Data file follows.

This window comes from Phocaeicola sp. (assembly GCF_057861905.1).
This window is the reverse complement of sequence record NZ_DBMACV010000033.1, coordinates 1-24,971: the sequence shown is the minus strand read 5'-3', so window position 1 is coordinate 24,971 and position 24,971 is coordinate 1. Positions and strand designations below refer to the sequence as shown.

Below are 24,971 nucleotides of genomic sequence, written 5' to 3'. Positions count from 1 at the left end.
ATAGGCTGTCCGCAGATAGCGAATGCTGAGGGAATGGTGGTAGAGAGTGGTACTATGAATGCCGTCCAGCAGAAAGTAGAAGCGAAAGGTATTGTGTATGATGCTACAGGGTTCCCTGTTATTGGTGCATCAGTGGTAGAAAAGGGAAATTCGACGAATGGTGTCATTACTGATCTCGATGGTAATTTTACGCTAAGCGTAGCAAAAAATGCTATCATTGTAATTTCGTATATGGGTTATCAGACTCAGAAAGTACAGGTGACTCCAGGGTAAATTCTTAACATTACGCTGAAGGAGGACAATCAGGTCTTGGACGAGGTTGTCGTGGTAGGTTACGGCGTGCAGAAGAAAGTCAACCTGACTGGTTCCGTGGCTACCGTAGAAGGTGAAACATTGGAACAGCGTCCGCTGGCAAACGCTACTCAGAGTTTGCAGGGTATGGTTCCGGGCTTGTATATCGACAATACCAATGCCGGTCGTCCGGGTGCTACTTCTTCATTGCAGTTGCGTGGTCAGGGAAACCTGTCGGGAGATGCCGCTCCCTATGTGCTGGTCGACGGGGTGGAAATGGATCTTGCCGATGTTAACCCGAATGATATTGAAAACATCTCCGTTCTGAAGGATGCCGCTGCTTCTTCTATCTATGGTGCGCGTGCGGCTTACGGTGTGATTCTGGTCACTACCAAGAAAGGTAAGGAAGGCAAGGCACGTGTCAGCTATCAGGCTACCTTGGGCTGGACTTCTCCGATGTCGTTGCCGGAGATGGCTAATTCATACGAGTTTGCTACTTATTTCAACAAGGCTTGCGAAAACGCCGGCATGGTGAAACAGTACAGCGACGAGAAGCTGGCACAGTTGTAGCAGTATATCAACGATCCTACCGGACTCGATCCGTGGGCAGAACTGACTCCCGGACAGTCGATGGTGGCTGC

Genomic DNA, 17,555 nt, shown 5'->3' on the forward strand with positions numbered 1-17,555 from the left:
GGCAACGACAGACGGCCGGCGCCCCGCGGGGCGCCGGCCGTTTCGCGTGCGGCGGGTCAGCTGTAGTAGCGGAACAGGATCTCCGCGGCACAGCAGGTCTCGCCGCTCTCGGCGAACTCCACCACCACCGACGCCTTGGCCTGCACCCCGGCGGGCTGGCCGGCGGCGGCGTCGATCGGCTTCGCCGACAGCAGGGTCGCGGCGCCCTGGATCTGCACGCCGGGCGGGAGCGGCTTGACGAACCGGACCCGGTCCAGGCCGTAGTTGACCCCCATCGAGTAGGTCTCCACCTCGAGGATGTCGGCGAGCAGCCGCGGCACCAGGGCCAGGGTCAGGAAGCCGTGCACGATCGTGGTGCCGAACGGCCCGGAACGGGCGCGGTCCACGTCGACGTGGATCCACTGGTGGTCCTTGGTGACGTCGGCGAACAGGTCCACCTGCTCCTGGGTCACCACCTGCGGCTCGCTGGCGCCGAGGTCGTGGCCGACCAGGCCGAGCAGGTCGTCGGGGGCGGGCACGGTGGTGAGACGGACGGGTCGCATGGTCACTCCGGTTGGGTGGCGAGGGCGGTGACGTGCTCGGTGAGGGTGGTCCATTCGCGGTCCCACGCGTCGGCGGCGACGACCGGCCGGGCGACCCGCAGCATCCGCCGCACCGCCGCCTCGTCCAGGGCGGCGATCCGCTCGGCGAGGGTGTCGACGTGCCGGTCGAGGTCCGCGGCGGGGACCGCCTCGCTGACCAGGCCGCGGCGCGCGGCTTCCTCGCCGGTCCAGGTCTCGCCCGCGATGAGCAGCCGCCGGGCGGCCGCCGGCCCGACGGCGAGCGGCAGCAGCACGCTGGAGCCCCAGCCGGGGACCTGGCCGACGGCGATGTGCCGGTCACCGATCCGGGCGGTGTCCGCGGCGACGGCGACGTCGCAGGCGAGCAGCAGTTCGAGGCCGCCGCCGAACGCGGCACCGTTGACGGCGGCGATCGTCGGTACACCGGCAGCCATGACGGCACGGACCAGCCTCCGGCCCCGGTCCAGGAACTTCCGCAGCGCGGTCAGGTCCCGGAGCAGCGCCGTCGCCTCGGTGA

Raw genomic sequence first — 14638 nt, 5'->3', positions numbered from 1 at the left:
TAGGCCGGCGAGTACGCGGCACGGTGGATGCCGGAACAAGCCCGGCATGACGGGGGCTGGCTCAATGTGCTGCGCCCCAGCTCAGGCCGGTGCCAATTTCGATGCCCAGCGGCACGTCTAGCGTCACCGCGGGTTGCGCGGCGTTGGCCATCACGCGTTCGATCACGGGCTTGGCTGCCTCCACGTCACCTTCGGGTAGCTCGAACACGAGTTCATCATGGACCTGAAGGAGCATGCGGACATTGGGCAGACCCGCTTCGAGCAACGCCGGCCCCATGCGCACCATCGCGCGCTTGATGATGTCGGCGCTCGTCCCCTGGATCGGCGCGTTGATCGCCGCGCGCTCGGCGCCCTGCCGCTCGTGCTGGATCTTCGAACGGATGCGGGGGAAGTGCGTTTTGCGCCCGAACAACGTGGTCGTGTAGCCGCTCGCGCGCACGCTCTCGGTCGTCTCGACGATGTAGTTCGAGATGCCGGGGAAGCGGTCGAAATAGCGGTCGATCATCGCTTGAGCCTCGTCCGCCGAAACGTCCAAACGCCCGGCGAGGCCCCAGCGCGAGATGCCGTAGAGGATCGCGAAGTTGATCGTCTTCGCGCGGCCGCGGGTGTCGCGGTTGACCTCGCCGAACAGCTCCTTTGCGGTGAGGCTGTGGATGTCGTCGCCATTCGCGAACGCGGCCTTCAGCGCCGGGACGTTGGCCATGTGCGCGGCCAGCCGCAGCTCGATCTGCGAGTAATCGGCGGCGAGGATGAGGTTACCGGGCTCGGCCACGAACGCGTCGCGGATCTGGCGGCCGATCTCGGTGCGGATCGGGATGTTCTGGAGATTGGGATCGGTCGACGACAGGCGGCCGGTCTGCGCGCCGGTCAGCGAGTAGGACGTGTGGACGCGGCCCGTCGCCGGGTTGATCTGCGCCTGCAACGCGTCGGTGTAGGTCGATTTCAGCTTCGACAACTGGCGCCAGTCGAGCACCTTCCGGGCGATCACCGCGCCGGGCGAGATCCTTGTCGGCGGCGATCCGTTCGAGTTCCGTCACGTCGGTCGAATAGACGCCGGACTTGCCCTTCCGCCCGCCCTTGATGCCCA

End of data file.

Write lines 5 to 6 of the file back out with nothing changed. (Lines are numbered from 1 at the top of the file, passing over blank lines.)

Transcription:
Genomic DNA, 17,555 nt, shown 5'->3' on the forward strand with positions numbered 1-17,555 from the left:
GGCAACGACAGACGGCCGGCGCCCCGCGGGGCGCCGGCCGTTTCGCGTGCGGCGGGTCAGCTGTAGTAGCGGAACAGGATCTCCGCGGCACAGCAGGTCTCGCCGCTCTCGGCGAACTCCACCACCACCGACGCCTTGGCCTGCACCCCGGCGGGCTGGCCGGCGGCGGCGTCGATCGGCTTCGCCGACAGCAGGGTCGCGGCGCCCTGGATCTGCACGCCGGGCGGGAGCGGCTTGACGAACCGGACCCGGTCCAGGCCGTAGTTGACCCCCATCGAGTAGGTCTCCACCTCGAGGATGTCGGCGAGCAGCCGCGGCACCAGGGCCAGGGTCAGGAAGCCGTGCACGATCGTGGTGCCGAACGGCCCGGAACGGGCGCGGTCCACGTCGACGTGGATCCACTGGTGGTCCTTGGTGACGTCGGCGAACAGGTCCACCTGCTCCTGGGTCACCACCTGCGGCTCGCTGGCGCCGAGGTCGTGGCCGACCAGGCCGAGCAGGTCGTCGGGGGCGGGCACGGTGGTGAGACGGACGGGTCGCATGGTCACTCCGGTTGGGTGGCGAGGGCGGTGACGTGCTCGGTGAGGGTGGTCCATTCGCGGTCCCACGCGTCGGCGGCGACGACCGGCCGGGCGACCCGCAGCATCCGCCGCACCGCCGCCTCGTCCAGGGCGGCGATCCGCTCGGCGAGGGTGTCGACGTGCCGGTCGAGGTCCGCGGCGGGGACCGCCTCGCTGACCAGGCCGCGGCGCGCGGCTTCCTCGCCGGTCCAGGTCTCGCCCGCGATGAGCAGCCGCCGGGCGGCCGCCGGCCCGACGGCGAGCGGCAGCAGCACGCTGGAGCCCCAGCCGGGGACCTGGCCGACGGCGATGTGCCGGTCACCGATCCGGGCGGTGTCCGCGGCGACGGCGACGTCGCAGGCGAGCAGCAGTTCGAGGCCGCCGCCGAACGCGGCACCGTTGACGGCGGCGATCGTCGGTACACCGGCAGCCATGACGGCACGGACCAGCCTCCGGCCCCGGTCCAGGAACTTCCGCAGCGCGGTCAGGTCCCGGAGCAGCGCCGTCGCCTCGGTGA